by Brad Willis and Howard Swains
Photography by Neil Stoddart
Bertrand “ElkY” Grospellier was a pro-gaming star before he was a PokerStar, but celebrity is not what gets him out of bed in the morning. It’s the competition. It’s the winning. He was the first PokerStars player to achieve VIP Club Supernova status. He was the first PokerStars player to reach the Supernova Elite level. Second place, as far as ElkY is concerned, is barely worth the work.
“When you get second, people forget about you really quickly,” he said.
And he knows how it feels. It’s not been too long ago that ElkY got heads up at EPT Copenhagen with every confidence he would win. There were few people in the room that had any doubt. That night, it didn’t happen.
“I was devastated,” he confessed.
Despite being a feared tournament player and prized member of Team PokerStars Pro, ElkY was still in search of that elusive big tournament victory, a first place finish that would validate every bit of effort he put toward the game. When he came to the PCA, he wanted nothing but to win.
“If there was one tournament other than the World Series main event that was the most important,” he said, “this was it.”
Tonight, ElkY left the PokerStars Caribbean Adventure tournament stage and fell into a sea of celebrants and fans. Within seconds, flash bulbs strobed on his sunglasses and hugs covered every part of his body. A public relations executive grabbed him by the hand and dragged him through the room, where people called out congratulations in French and applauded loudly. Seconds later, ElkY was in a quiet hallway, like a rock star just coming off stage.
He looked at the ceiling and took a deep breath.
“I cannot believe it yet,” he said.
Just moments before, he had won the $2 million first prize in the fifth annual PCA.
The PokerStars Caribbean Adventure is a story of maturation. It was cute in its infancy on a cruise ship at sea in the Caribbean. It was impressive in its adolescence in the World Poker Tour days. Now, as a top European Poker Tour event, the PCA has become one of the biggest high stakes tournaments in the world.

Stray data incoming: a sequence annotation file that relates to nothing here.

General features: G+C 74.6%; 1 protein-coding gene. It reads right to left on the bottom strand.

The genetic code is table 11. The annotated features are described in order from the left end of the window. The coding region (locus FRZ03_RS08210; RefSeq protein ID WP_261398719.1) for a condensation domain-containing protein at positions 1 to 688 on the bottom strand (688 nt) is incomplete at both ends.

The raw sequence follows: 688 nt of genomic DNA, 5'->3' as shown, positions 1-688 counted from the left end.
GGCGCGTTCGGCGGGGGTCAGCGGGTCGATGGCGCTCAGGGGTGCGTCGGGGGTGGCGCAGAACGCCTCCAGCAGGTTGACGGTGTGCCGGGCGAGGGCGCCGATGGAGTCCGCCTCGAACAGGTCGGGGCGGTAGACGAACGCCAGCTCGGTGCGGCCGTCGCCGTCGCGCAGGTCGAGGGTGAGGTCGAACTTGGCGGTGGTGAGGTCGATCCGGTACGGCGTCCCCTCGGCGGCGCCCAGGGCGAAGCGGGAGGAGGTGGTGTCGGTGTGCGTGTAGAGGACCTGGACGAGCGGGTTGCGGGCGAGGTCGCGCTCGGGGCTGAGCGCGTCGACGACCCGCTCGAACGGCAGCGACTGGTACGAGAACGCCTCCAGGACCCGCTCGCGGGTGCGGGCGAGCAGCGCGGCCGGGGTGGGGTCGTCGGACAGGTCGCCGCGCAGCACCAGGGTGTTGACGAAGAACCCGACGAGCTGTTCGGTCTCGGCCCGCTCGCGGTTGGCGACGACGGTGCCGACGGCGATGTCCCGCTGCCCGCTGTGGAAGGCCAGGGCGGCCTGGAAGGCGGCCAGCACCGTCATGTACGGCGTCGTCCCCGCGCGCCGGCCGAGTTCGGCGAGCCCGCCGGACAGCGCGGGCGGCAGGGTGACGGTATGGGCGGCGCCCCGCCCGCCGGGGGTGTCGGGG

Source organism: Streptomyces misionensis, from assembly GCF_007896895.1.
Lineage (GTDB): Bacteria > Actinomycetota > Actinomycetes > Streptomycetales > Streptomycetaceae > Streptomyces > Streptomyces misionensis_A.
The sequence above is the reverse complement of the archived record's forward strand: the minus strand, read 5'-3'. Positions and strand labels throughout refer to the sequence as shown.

When the event began, 1136 players filled the Atlantis Grand Ballroom. It took two days to fit everyone in and five days to cull the field to the top eight players. And what a final eight they were. From online prodigies to seasoned live tournament veterans, the PCA final table was immediately recognized as a place where real poker would shine. With a $2 million first prize on the line, there was little doubt about how serious the day would be.
Half the field here qualified for the event on PokerStars. By the time the final table was set, the eight players were guaranteed no less than $150,000, and all but one of them, ElkY, had qualified via PokerStars satellite.
A measured start fit well into the sleepy quiet morning. By midday, though, the players had their caffeine and were ready to go to work.
Some people might describe Richard “Ricky” Fohrenbach as diminutive. At one point last night, the TV crew gave him a pillow so he would sit high enough in his chair for the cameras to see him. Though he is an adult, he seems to revel in his youthful looks and getting carded when he buys drinks. His elfish spirit seemed to guide him at the table. Always smiling, the guy everybody calls Ricky seemed to determine to go big or go home today. He started well, doubling up with jacks against Joe Elpayaa’s tens. His only mistake was imploring, “One time!” during the hand. Sure enough, his next big hand was jacks again. This time, he was up against ElkY’s AK. A king on the flop spelled the end of Ricky’s day. He finished in eighth place, earning $150,000.
That particular hand marked the beginning of ElkY’s rise to the chip lead. Having just defeated pocket jacks, ElkY picked up a pair of his own and made them hold up. This time, he was up against Christian Harder’s pocket sevens. Harder qualified for the PCA in a $650 satellite. He began the day on the shortest stack and missed his chance to double early. When he couldn’t catch up to ElkY, he finished in seventh place and won $200,000, the biggest win of his young poker career.
ElkY, it appeared, could not be stopped. Having sent two consecutive players to the rail, ElkY got settled into the chip lead. In a battle of the blinds with Elpayaa, ElkY raised with AQ and then called one million more, the amount of Elpayaa’s all-in. Elpayaa held KJ. Neither hand improved and Elpayaa went out in sixth place, a $300,000 cash.